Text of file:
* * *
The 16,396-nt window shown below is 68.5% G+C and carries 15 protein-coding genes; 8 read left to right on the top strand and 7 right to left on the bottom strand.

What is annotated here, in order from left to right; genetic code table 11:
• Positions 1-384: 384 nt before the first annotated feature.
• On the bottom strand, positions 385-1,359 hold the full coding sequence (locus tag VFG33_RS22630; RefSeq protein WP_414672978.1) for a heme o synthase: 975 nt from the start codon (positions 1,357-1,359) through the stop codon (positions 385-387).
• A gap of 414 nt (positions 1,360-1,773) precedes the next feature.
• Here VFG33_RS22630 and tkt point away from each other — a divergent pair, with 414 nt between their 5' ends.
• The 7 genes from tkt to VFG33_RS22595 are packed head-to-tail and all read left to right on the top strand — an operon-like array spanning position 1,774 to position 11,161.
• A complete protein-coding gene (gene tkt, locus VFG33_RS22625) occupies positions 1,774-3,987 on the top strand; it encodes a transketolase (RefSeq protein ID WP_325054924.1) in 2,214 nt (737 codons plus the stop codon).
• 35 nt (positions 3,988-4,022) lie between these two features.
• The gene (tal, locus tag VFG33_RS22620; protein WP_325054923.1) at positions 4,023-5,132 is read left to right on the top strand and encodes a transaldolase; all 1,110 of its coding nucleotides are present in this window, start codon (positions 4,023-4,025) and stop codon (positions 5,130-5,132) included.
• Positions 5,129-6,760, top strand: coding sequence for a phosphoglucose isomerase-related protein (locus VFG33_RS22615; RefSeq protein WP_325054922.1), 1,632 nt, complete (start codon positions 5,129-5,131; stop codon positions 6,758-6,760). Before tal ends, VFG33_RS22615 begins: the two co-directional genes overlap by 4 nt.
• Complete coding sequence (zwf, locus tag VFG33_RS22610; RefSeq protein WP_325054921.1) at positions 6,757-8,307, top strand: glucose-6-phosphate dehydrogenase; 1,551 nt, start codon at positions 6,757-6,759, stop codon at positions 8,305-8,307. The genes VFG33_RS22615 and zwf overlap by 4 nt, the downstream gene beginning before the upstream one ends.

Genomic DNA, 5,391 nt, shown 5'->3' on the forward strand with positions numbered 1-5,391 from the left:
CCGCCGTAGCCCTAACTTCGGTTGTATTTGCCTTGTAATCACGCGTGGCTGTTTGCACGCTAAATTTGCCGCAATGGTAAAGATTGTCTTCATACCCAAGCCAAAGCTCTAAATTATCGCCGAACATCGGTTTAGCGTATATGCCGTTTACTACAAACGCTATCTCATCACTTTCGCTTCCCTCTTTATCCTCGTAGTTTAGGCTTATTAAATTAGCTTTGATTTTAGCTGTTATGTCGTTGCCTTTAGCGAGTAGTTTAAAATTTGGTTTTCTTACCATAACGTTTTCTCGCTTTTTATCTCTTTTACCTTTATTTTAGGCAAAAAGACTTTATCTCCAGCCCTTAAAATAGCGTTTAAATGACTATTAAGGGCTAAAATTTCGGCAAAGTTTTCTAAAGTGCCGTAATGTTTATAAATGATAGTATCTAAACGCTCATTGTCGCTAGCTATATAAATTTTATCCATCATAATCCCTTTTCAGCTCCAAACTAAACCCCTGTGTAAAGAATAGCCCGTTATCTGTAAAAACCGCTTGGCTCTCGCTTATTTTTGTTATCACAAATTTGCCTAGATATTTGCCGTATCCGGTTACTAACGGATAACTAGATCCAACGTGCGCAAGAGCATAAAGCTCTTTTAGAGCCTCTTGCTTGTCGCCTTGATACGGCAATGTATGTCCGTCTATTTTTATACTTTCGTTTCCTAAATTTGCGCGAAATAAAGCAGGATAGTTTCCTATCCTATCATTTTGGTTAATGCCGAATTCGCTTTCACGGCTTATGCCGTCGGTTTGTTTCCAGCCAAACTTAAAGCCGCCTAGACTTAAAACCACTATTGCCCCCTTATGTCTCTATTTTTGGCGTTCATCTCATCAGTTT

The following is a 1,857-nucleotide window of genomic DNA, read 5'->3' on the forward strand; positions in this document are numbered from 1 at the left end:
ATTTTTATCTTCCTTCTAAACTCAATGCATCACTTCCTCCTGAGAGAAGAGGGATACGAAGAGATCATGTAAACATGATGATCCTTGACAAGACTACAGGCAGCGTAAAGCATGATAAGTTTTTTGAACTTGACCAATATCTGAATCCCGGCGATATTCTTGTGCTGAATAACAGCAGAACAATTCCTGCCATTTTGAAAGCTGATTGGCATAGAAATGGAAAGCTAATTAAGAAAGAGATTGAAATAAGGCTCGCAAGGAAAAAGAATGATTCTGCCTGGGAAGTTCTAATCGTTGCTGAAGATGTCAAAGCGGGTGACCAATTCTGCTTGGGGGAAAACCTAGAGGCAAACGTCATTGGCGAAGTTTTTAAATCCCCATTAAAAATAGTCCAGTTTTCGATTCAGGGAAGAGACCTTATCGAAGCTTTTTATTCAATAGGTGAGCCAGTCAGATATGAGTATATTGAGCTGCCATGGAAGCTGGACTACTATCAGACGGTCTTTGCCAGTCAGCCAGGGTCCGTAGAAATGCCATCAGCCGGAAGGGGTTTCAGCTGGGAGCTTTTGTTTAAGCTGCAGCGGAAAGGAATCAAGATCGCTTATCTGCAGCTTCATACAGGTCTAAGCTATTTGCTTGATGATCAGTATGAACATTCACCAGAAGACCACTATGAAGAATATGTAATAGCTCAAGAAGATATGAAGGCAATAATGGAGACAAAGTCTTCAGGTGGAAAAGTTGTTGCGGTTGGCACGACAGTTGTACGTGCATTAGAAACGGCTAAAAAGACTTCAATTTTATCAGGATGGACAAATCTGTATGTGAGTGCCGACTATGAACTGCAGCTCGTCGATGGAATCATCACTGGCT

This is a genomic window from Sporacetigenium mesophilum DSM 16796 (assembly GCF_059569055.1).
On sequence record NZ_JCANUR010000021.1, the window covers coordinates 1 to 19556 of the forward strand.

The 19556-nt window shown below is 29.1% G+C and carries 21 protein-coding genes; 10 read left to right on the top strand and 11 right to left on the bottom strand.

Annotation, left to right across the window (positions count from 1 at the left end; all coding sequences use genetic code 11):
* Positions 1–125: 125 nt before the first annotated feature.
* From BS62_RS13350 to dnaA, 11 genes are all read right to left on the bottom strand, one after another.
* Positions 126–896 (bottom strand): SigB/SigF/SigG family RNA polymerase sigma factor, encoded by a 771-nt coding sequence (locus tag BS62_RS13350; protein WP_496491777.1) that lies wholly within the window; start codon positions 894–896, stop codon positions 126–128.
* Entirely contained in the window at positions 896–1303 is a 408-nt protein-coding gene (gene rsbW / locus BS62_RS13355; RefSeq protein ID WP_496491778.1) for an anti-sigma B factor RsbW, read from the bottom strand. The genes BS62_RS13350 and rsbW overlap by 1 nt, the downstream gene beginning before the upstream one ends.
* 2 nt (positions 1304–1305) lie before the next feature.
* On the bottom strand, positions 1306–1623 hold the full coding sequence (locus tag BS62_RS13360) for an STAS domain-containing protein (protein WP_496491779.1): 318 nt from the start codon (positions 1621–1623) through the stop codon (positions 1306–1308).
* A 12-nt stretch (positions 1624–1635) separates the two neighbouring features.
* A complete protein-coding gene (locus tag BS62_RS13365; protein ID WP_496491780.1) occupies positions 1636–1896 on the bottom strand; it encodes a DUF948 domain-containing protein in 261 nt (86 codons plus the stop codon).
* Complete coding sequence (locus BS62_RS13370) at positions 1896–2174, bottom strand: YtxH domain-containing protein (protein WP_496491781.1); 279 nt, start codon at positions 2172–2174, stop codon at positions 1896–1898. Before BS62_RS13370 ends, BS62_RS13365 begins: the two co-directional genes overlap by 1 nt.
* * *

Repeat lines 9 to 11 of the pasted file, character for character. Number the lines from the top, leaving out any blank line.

• 35 nt (positions 3,988-4,022) lie between these two features.
• The gene (tal, locus tag VFG33_RS22620; protein WP_325054923.1) at positions 4,023-5,132 is read left to right on the top strand and encodes a transaldolase; all 1,110 of its coding nucleotides are present in this window, start codon (positions 4,023-4,025) and stop codon (positions 5,130-5,132) included.
• Positions 5,129-6,760, top strand: coding sequence for a phosphoglucose isomerase-related protein (locus VFG33_RS22615; RefSeq protein WP_325054922.1), 1,632 nt, complete (start codon positions 5,129-5,131; stop codon positions 6,758-6,760). Before tal ends, VFG33_RS22615 begins: the two co-directional genes overlap by 4 nt.